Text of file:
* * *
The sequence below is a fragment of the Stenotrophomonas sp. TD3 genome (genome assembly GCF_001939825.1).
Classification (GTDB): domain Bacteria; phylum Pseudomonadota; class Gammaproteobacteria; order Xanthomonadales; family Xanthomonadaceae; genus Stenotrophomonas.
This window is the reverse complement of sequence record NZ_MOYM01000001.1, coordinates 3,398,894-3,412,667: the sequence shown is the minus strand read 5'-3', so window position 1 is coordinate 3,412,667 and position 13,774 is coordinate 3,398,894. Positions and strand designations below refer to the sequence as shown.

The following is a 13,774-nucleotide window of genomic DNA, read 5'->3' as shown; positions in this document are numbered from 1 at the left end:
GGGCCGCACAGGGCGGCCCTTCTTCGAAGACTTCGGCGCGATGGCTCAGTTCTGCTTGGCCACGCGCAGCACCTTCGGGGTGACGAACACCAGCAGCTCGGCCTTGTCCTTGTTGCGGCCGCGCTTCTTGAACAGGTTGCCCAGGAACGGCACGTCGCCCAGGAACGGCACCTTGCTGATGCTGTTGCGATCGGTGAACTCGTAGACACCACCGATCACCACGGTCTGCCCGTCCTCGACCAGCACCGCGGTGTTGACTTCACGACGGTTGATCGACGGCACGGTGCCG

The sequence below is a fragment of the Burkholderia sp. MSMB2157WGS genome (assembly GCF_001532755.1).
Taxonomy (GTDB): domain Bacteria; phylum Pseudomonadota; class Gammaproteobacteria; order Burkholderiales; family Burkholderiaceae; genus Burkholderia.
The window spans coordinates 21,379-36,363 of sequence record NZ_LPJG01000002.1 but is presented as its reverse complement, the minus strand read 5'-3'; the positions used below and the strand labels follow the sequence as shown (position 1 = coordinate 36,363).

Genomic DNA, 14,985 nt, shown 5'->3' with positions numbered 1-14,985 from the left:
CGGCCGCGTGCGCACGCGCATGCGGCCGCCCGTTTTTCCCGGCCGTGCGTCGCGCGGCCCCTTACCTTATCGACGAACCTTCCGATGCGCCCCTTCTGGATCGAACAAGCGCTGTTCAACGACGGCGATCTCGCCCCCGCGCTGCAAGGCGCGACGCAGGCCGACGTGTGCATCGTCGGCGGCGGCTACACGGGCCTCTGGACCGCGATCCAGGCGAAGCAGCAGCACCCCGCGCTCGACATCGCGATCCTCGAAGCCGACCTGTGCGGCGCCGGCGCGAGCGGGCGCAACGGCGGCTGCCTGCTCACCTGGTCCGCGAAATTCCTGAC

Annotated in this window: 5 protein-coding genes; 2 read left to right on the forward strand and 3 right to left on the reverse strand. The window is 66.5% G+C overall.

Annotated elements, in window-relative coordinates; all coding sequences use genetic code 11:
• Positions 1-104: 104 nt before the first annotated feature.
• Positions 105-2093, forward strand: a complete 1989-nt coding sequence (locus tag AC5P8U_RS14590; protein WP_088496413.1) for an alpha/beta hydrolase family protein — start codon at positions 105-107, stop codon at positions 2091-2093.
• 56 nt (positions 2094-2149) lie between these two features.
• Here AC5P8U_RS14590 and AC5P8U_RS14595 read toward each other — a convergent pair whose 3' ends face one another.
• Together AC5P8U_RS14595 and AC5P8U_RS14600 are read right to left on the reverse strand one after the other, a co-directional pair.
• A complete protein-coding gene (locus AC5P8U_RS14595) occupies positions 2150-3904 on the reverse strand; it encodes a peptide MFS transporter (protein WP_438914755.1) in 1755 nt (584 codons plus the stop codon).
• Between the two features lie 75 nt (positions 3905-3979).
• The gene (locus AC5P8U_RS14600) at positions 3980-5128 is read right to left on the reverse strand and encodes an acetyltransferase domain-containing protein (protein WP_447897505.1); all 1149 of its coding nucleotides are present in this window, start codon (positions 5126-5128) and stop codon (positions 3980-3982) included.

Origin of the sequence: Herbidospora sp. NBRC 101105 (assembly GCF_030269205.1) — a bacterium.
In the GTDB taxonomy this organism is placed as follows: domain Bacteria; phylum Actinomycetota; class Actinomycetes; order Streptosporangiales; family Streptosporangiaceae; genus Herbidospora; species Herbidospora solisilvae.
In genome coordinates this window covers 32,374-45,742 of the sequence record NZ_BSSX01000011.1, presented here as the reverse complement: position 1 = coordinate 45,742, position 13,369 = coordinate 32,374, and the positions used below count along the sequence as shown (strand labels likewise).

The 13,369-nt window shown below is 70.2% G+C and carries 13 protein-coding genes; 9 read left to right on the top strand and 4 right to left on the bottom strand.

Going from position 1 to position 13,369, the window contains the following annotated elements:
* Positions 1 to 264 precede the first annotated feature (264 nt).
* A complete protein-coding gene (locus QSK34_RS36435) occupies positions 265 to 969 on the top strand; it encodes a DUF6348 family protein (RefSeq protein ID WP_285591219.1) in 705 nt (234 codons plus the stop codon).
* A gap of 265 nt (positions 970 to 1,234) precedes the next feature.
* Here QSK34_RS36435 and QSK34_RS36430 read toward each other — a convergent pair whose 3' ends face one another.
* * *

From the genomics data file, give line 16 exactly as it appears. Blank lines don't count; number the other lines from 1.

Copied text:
• Here AC5P8U_RS14590 and AC5P8U_RS14595 read toward each other — a convergent pair whose 3' ends face one another.